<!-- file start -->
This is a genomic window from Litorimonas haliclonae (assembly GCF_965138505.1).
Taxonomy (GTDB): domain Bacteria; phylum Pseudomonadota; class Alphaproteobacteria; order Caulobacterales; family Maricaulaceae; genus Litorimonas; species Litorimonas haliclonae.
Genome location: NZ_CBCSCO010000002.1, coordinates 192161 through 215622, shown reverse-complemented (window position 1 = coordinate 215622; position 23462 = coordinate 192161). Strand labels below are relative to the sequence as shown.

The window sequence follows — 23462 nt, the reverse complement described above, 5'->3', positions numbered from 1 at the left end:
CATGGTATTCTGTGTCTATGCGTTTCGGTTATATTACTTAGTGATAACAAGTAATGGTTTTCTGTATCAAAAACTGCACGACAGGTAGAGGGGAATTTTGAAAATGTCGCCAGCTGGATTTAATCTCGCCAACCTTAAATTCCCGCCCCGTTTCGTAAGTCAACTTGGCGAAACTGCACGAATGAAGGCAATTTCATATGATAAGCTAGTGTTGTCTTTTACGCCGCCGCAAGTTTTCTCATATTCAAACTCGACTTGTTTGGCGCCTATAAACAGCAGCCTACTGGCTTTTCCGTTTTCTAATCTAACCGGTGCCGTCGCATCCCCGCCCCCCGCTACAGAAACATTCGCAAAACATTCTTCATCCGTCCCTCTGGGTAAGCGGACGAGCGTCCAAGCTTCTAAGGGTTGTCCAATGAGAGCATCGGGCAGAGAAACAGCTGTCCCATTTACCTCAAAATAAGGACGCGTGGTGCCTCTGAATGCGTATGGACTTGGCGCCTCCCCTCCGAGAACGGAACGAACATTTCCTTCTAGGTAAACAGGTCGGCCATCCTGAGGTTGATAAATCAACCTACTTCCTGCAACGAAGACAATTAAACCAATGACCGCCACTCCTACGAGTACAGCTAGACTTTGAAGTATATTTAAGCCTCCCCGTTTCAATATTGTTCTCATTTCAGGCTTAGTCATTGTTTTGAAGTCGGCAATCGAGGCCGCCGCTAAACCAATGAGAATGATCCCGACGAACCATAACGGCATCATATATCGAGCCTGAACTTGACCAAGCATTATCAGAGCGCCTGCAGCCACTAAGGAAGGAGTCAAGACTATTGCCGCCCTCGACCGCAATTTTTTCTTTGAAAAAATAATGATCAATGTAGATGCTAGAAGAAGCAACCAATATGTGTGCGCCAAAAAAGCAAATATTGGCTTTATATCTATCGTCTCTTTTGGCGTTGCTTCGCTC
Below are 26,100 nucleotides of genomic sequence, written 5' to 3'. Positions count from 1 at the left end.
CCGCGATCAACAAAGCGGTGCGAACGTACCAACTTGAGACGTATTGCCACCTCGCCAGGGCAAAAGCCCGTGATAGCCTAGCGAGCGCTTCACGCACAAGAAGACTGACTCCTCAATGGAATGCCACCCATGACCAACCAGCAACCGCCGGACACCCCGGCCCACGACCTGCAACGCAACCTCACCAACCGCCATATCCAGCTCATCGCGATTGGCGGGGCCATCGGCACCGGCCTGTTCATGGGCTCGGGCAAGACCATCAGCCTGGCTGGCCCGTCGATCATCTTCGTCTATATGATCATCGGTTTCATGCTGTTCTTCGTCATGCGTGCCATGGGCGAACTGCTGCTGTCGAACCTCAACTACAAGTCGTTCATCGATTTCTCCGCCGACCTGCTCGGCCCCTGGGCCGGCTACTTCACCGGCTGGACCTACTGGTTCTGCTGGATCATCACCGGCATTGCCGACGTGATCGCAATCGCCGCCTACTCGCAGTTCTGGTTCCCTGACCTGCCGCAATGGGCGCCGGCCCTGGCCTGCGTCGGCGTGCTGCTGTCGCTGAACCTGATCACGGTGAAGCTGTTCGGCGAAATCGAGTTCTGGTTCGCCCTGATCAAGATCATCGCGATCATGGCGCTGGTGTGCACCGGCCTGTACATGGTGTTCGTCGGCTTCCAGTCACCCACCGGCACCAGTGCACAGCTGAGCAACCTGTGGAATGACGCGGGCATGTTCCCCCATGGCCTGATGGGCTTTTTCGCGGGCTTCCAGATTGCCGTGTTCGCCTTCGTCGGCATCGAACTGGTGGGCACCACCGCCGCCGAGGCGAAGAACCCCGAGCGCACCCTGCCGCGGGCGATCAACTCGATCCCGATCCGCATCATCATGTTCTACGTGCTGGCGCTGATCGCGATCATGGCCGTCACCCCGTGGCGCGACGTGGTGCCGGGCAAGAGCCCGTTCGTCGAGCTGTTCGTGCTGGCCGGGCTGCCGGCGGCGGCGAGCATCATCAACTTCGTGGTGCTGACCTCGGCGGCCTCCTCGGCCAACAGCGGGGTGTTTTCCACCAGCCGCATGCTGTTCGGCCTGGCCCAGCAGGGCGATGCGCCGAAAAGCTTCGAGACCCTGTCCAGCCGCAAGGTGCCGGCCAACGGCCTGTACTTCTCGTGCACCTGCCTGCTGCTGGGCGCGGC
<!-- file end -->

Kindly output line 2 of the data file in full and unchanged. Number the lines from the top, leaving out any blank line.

Taxonomy (GTDB): domain Bacteria; phylum Pseudomonadota; class Alphaproteobacteria; order Caulobacterales; family Maricaulaceae; genus Litorimonas; species Litorimonas haliclonae.